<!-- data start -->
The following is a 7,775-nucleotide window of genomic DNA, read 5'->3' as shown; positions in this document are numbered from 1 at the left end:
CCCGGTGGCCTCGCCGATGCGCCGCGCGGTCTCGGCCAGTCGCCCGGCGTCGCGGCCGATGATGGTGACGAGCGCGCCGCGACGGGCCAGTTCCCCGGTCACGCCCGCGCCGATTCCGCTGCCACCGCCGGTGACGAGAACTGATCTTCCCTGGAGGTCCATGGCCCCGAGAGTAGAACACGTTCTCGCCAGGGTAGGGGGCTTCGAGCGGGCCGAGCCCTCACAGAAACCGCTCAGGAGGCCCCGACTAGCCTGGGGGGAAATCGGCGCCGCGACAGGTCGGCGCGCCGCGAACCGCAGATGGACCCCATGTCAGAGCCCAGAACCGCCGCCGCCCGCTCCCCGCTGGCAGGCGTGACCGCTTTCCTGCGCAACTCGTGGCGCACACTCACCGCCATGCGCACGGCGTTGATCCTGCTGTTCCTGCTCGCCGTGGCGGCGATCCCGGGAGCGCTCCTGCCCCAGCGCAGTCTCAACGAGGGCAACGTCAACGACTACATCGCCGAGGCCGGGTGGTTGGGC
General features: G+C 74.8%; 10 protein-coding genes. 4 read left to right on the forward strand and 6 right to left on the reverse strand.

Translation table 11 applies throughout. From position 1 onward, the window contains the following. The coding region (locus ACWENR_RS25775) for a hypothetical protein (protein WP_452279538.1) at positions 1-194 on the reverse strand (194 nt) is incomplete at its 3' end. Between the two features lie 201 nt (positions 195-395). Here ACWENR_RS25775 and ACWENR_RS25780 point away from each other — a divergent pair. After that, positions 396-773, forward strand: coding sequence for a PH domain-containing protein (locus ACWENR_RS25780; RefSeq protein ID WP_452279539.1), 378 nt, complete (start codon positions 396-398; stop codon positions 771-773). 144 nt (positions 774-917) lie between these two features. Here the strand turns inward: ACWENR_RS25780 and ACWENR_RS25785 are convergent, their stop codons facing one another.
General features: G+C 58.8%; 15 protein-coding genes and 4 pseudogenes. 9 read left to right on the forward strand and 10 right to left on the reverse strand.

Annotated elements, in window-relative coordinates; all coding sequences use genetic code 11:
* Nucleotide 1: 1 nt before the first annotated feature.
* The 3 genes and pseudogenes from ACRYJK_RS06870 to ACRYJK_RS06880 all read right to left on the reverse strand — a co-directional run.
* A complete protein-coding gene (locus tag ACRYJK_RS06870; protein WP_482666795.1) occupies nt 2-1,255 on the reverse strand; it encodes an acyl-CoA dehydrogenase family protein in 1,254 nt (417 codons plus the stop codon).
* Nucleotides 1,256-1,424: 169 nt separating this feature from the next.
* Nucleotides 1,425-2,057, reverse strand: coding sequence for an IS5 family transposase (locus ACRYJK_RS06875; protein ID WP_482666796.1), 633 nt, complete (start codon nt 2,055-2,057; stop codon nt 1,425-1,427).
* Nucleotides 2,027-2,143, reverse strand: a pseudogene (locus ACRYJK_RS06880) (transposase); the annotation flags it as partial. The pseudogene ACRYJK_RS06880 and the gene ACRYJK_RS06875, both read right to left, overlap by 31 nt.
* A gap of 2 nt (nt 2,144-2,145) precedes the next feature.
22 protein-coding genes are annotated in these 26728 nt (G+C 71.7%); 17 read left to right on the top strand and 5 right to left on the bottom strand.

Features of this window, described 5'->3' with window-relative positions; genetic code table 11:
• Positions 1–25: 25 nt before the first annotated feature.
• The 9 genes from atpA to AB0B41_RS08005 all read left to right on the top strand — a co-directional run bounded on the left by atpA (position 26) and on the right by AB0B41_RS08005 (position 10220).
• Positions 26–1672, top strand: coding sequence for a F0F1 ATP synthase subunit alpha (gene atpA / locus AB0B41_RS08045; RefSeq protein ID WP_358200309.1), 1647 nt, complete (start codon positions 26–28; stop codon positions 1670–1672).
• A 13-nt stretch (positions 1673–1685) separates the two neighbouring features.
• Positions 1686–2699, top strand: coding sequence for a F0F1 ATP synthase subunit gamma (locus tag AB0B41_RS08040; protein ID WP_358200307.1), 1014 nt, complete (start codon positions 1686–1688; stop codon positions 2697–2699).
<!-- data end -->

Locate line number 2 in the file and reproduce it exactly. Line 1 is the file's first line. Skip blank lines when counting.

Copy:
CCCGGTGGCCTCGCCGATGCGCCGCGCGGTCTCGGCCAGTCGCCCGGCGTCGCGGCCGATGATGGTGACGAGCGCGCCGCGACGGGCCAGTTCCCCGGTCACGCCCGCGCCGATTCCGCTGCCACCGCCGGTGACGAGAACTGATCTTCCCTGGAGGTCCATGGCCCCGAGAGTAGAACACGTTCTCGCCAGGGTAGGGGGCTTCGAGCGGGCCGAGCCCTCACAGAAACCGCTCAGGAGGCCCCGACTAGCCTGGGGGGAAATCGGCGCCGCGACAGGTCGGCGCGCCGCGAACCGCAGATGGACCCCATGTCAGAGCCCAGAACCGCCGCCGCCCGCTCCCCGCTGGCAGGCGTGACCGCTTTCCTGCGCAACTCGTGGCGCACACTCACCGCCATGCGCACGGCGTTGATCCTGCTGTTCCTGCTCGCCGTGGCGGCGATCCCGGGAGCGCTCCTGCCCCAGCGCAGTCTCAACGAGGGCAACGTCAACGACTACATCGCCGAGGCCGGGTGGTTGGGC